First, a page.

Gustav Adolphus of Sweden, with the financial backing of the Roman Catholic leader of France, Cardinal Richelieu, intervened in 1630, but was killed two years later after winning several victories.

The Swedes carried on the fight with their military and from Richelieu, who feared the growing power of Ferdinand more than he supported his religion. The political scene grew more confused, with Denmark and Sweden (both Protestant) locked in combat, and France fighting on the same side as the Protestant Netherlands.

War in Germany was ended by the Peace of Westphalia, which gave France the port of Alsace, and Lorraine. Germany was devastated, with cities ruined and millions dead.

GENERATION THIRTEEN:

Johann George III married Anne Sophia of Denmark (1647-1717) in 1665.
Elector of Saxony
1647-1691

GENERATION FOURTEEN:

Frederick Augustus I married Princess Christiane Eberhardine (1671-1727)
(also Augustus II, King of Poland)
He succeeded his brother (John Georg IV) as Elector of Saxony
1670 -1733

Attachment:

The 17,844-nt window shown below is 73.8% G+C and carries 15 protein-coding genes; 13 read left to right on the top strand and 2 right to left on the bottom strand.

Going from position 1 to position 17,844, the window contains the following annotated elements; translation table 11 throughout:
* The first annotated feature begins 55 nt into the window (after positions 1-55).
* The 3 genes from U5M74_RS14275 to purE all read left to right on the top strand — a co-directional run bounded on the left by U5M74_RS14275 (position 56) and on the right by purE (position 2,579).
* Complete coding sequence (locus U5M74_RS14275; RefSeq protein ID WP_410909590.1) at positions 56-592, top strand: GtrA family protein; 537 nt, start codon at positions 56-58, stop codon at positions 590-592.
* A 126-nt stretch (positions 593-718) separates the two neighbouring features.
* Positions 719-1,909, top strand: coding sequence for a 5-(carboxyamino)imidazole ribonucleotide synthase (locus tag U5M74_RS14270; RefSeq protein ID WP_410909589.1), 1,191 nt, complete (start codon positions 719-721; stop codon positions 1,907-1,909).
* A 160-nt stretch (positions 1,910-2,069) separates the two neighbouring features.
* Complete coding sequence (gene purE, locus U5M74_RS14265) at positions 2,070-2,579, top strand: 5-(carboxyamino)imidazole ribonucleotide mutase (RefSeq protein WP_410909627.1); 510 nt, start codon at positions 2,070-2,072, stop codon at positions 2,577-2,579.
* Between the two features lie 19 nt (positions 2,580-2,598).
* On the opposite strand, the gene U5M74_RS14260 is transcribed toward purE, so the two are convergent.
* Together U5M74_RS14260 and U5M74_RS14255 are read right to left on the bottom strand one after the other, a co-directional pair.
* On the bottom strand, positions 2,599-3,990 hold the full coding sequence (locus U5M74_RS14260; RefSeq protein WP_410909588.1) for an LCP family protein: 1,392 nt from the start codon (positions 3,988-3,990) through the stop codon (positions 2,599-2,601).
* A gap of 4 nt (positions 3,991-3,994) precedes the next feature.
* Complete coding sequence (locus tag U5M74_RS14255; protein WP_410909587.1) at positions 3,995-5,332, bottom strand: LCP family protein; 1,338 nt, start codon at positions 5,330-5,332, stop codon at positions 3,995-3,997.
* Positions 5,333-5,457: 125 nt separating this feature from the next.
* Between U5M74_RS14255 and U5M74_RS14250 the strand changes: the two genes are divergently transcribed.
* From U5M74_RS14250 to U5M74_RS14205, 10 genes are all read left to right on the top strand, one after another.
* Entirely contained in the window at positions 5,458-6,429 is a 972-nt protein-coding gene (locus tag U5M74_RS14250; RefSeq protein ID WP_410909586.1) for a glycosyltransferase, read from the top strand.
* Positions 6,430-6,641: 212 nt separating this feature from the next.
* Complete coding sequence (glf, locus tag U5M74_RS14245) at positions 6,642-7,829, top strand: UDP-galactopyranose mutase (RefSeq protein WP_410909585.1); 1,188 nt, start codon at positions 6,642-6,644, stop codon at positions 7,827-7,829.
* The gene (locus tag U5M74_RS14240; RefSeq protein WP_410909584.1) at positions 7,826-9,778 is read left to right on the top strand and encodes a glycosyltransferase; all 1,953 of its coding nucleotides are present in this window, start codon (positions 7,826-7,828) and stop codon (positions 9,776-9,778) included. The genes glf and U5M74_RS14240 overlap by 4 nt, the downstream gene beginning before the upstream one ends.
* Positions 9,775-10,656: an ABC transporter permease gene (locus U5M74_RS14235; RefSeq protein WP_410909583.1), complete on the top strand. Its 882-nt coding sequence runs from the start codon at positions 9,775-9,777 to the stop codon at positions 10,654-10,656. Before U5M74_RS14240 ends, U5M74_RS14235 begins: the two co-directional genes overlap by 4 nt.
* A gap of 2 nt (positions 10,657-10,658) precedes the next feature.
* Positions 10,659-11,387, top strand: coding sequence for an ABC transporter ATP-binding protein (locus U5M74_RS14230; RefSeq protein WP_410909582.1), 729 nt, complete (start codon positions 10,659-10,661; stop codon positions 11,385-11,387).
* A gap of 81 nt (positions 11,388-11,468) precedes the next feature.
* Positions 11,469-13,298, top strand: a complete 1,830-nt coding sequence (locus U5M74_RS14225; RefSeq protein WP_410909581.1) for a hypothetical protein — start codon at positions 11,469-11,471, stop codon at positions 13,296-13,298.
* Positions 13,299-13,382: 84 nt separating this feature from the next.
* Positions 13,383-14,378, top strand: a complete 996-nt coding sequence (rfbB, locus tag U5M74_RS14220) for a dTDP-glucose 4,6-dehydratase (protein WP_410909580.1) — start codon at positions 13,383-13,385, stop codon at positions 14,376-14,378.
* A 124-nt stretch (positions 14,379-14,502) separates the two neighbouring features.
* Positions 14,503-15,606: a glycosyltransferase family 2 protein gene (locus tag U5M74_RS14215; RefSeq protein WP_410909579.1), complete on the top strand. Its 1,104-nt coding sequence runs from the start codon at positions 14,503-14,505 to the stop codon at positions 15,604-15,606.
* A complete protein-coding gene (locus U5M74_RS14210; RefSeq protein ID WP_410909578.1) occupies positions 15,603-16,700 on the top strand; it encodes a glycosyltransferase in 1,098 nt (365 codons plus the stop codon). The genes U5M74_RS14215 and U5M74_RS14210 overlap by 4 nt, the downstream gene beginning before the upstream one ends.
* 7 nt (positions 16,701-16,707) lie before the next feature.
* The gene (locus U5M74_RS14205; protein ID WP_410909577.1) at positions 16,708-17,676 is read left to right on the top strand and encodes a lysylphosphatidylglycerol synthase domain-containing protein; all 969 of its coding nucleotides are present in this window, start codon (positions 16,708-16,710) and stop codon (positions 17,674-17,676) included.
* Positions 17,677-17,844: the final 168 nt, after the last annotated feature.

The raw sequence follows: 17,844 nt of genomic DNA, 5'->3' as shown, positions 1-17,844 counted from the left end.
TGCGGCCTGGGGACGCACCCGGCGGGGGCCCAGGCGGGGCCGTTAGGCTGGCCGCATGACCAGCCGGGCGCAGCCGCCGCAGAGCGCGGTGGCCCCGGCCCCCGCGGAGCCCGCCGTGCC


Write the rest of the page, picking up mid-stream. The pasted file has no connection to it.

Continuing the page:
GENERATION FIFTEEN:

Frederick Augustus II (1696-1763), Elector of Saxony and King of Poland in 1733. Augustus married (1719) Maria Josepha (1699-1757)
(also Augustus III, King of Poland)
His illegitimate brother was Maurice, Count of Saxony and Marechal de Saxe.

Read more about Augustus II, King of Poland

GENERATION SIXTEEN:

Frederick Augustus III (1750-1827)
Elector and King of Saxony in 1806. Grand Duke of the Duchy of Warsaw (1807-1827).
His siblings were: Charles (1752-1781); Anthony I (1755-1836), King of Saxony in 1827; Maria Amalia (1757-1831); Maximilian (1759-1838); Mary (1797-1965); Leopold II (1797-1870), Grand Duke of Tuscany; Clemont (1798-1822), and Mary Josepha.

GENERATION SEVENTEEN:

Frederick Augustus II
Siblings: John (1801-1873), King of Saxony (in 1854)

RELATED LINKS:

The Thirty Years War ... The Catholic Encyclopedia's Article on the Thirty Year's War

SOURCES:

Franklin, Fay. History's Timeline New York: Crescent Books, 1981.